Executive Director Steven Farrell Charts Path Forward for Fenway CDC at 51st Annual Meeting

Exactly one month after arriving on the job, Steven Farrell, the newly named executive director of Fenway CDC (Community Development Corporation), delivered his first keynote address and outlined his ambitious vision for using community input to help shape the future of the organization during its 51st annual meeting on Thursday, April 25, at Simmons College.

​The Fenway CDC’s Strategic Plan wrapped up last year, so the nonprofit now needs a new process to help guide its next Strategic Plan, which expected to cover a period of three to five years. With the Fenway CDC embarking on this next chapter, Farrell  shared his plan at the annual meeting for ‘Community Vision Conversations,’ which he described as a “10-month-long conversation” regarding the future of the organization.

​This outreach will include  a series of Town Hall meetings intended to create a ‘common vision’ for the Fenway CDC, said Farrell, with a strong emphasis on community and resident input via surveys, focus groups, interviews, and ‘community-needs assessment.’

​The first Town Hall meeting, focusing on the ‘community vision’ for the Fenway CDC, will take place this fall, most likely in October or early November. Community input will be gathered between the fall of 2024 and the spring of 2025.

A second Town Hall meeting to test the concepts is scheduled for spring of 2025, and the Strategic Plan will be adjusted during the spring and summer of 2025.

A third Town Hall meeting to finalize the Strategic Plan, as well as to discuss next steps, is then scheduled for the summer of 2025.

Moreover, the Fenway CDC is committed to future conversations with the community past next summer, pledged Farrell.

“More listening has meant more community engagement, with not just us listening to the community but also the community listening to each other,” Farrell said in a May 29 phone interview. “The key is authentic community input. We’ve had lots of success recently with real estate development, and now, we’re looking to deepen our organization and its engagement work, including different ways to build community.”

Farrell took over as  executive director of the Fenway CDC on March 25, assuming the reins from his long-serving predecessor in the role, Leah Camhi. Prior to assuming his current position, Farrell, a Watertown native who earned his undergraduate degree from Northeastern University, worked with Metro Housing Boston for 11 years, most recently serving as its Chief Operating Officer.

Farrell’s arrival at Fenway CDC comes amidst a time of great transition for the group as six long-serving board members are stepping down from their leadership roles with the group.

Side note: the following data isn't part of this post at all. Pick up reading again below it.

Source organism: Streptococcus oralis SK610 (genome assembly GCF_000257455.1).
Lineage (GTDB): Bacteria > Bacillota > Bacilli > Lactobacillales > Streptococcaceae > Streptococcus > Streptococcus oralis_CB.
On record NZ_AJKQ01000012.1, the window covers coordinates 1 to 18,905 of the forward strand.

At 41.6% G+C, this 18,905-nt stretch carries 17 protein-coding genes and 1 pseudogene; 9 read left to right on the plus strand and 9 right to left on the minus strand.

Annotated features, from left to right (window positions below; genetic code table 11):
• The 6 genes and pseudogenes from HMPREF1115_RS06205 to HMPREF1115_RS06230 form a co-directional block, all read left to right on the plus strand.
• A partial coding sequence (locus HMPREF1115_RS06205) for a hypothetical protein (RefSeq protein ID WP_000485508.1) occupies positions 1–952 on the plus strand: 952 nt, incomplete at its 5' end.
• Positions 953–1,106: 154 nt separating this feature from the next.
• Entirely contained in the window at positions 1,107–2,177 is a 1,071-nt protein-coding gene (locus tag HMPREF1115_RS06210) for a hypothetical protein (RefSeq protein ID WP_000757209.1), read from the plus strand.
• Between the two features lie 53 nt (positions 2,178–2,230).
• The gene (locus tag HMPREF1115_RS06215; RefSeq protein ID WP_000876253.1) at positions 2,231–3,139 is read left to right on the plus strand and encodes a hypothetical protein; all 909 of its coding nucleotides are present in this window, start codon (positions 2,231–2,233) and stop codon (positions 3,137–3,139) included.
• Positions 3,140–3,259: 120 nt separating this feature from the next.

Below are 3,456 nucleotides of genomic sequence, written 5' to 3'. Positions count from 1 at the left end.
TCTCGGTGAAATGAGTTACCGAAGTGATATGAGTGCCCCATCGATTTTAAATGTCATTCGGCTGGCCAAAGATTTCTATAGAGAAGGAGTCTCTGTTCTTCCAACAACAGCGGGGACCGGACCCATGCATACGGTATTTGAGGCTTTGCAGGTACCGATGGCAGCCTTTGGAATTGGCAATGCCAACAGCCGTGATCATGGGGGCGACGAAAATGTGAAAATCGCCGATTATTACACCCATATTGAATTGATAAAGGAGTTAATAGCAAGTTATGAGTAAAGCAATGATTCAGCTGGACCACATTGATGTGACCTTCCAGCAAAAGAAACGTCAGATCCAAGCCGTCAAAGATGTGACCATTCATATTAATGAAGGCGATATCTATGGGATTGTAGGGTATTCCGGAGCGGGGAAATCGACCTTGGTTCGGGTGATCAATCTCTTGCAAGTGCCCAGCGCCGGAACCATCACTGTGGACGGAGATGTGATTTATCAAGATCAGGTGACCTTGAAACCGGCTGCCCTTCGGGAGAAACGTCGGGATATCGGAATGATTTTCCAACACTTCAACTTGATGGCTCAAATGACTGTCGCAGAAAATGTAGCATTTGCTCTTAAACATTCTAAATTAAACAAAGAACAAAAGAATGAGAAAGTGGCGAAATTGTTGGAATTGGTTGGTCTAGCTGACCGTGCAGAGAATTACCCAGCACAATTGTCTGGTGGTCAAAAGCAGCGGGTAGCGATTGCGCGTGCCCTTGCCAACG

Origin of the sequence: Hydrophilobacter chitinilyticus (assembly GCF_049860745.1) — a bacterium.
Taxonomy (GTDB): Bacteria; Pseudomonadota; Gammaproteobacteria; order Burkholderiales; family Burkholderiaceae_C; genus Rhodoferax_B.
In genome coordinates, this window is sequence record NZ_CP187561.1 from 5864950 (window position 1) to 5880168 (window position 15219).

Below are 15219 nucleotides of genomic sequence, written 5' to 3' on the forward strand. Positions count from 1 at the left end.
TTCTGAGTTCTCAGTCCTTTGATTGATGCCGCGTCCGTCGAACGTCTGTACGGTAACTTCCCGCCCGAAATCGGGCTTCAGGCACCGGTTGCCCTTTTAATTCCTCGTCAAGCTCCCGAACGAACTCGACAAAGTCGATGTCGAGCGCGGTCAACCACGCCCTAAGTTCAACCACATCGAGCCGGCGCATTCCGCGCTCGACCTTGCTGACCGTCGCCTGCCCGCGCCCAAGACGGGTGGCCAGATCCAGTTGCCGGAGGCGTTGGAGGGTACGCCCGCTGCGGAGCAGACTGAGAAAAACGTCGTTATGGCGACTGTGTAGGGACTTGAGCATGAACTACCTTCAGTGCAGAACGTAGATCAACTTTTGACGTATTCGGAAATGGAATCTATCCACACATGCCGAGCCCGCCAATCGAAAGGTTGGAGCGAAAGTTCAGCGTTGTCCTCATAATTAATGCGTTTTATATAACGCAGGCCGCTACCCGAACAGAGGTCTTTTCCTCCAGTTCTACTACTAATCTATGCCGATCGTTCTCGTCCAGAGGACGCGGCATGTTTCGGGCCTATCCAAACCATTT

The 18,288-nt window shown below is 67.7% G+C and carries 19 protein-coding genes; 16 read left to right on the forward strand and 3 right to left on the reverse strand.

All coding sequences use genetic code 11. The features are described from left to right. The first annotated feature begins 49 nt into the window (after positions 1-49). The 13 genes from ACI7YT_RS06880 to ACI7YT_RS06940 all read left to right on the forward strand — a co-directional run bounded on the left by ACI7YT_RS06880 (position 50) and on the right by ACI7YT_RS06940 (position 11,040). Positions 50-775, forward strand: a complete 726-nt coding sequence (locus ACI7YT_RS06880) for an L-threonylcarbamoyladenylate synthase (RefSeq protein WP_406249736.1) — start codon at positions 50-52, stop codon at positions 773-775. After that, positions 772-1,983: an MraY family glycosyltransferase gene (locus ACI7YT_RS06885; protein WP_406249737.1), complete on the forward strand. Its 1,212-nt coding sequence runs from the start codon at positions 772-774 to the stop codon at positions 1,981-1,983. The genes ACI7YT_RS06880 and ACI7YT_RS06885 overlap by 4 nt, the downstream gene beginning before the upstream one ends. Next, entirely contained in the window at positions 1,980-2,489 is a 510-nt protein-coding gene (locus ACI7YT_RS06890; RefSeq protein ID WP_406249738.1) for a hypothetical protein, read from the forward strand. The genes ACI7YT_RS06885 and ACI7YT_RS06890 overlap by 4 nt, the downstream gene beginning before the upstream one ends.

At the annual meeting, one of the group’s Community Service Awards was given to departing Fenway CDC board members, including exiting board president and chair Nikki Flionis, along with other long-serving board members, including Ryan Boxill; Brian Clague; Sheneal Parker, PhD; Gregory Paulson Haig; and Matthew Wildman (who wasn’t in attendance).

In presenting this Community Service Award, Tim Coakley, treasurer of the Fenway CDC board, noted that the six departing board members represent 72 years of combined service to the organization, all of whom, like Flionis, are leaving because they’ve reached the end of their terms.

Coakley added that Boxill and Clague will stay on in the interim to help new, incoming board members get acclimated within the group.

“We wanted to honor the service of the departing board members but also to acknowledge the incoming board members and the experience, skills, and talent they bring to the board and the organization,” Farrell told this reporter.

Juan Pérez, a community artist, was awarded another Community Service Award by Sage Carbone, Fenway CDC’s director of community programs. The Northeastern Co-Ops in Service to Our Neighbors Program was presented a third Community Service Award by Cassie White, the Fenway CEC’s lead community organizer.

Fenway CDC improves the lives of over 2,500 adults, children, and youth each year through 5,000 services and a wide range of community activities, as well as through its significant housing development and preservation projects.

Last year, the Fenway CDC, in partnership with the city’s Planning Office for Urban Affairs, purchased Our Lady’s Guild House (OLGH), a 140-unit single-room occupancy building near Kenmore.

Fenway CDC also acquired a six-unit, market-rate rental building at 43 Hemenway St. for conversion into six affordable home-ownership units, while Burbank Terrace, comprising 27 affordable units, is now under construction. With its opening targeted for some time this year, Burbank  Terrace will be Fenway CDC’s “first ground-up development in decades,” according to the group’s 2023 annual report.

Additionally, Fenway CDC connects residents to social services, career-furthering education opportunities, employment, fresh foods, and community organizing, such as efforts to advocate for the expansion of hours for the MBTA’s 55 bus line. The organization also helps Boston residents build job skills, gain financial literacy, and learn self-described ‘healthy habits,’ among other services.

For more information on Fenway CDC, visit fenwaycdc.org.

Leave a Reply

Your email address will not be published. Required fields are marked *

This site uses Akismet to reduce spam. Learn how your comment data is processed.